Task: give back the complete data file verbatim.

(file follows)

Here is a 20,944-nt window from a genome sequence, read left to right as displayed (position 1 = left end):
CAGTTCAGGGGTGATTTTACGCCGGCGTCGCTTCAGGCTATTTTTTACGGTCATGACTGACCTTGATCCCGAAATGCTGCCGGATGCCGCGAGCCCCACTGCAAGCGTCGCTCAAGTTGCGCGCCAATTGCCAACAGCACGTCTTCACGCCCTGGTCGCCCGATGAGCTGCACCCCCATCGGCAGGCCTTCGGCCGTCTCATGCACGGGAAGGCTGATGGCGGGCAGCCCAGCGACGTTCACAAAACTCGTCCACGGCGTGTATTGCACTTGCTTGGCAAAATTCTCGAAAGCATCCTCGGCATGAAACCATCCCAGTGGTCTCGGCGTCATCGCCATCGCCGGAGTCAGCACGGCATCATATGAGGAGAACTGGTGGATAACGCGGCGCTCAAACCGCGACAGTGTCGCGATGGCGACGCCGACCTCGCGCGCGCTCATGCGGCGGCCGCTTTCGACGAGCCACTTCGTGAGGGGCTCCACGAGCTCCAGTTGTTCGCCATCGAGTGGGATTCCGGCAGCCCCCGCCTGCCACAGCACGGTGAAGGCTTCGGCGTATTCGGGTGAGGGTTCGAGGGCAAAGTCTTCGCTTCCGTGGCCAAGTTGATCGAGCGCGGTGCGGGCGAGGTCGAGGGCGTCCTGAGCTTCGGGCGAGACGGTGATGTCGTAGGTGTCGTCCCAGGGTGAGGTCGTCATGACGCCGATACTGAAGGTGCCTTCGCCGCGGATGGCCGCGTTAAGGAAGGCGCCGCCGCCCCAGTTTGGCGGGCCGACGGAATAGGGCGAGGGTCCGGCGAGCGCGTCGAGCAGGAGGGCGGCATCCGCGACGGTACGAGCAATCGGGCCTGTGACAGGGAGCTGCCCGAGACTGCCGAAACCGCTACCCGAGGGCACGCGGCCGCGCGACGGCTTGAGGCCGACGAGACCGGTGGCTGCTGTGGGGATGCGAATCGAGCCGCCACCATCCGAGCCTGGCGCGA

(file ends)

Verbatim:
Here is a 20,944-nt window from a genome sequence, read left to right as displayed (position 1 = left end):
CAGTTCAGGGGTGATTTTACGCCGGCGTCGCTTCAGGCTATTTTTTACGGTCATGACTGACCTTGATCCCGAAATGCTGCCGGATGCCGCGAGCCCCACTGCAAGCGTCGCTCAAGTTGCGCGCCAATTGCCAACAGCACGTCTTCACGCCCTGGTCGCCCGATGAGCTGCACCCCCATCGGCAGGCCTTCGGCCGTCTCATGCACGGGAAGGCTGATGGCGGGCAGCCCAGCGACGTTCACAAAACTCGTCCACGGCGTGTATTGCACTTGCTTGGCAAAATTCTCGAAAGCATCCTCGGCATGAAACCATCCCAGTGGTCTCGGCGTCATCGCCATCGCCGGAGTCAGCACGGCATCATATGAGGAGAACTGGTGGATAACGCGGCGCTCAAACCGCGACAGTGTCGCGATGGCGACGCCGACCTCGCGCGCGCTCATGCGGCGGCCGCTTTCGACGAGCCACTTCGTGAGGGGCTCCACGAGCTCCAGTTGTTCGCCATCGAGTGGGATTCCGGCAGCCCCCGCCTGCCACAGCACGGTGAAGGCTTCGGCGTATTCGGGTGAGGGTTCGAGGGCAAAGTCTTCGCTTCCGTGGCCAAGTTGATCGAGCGCGGTGCGGGCGAGGTCGAGGGCGTCCTGAGCTTCGGGCGAGACGGTGATGTCGTAGGTGTCGTCCCAGGGTGAGGTCGTCATGACGCCGATACTGAAGGTGCCTTCGCCGCGGATGGCCGCGTTAAGGAAGGCGCCGCCGCCCCAGTTTGGCGGGCCGACGGAATAGGGCGAGGGTCCGGCGAGCGCGTCGAGCAGGAGGGCGGCATCCGCGACGGTACGAGCAATCGGGCCTGTGACAGGGAGCTGCCCGAGACTGCCGAAACCGCTACCCGAGGGCACGCGGCCGCGCGACGGCTTGAGGCCGACGAGACCGGTGGCTGCTGTGGGGATGCGAATCGAGCCGCCACCATCCGAGCCTGGCGCGA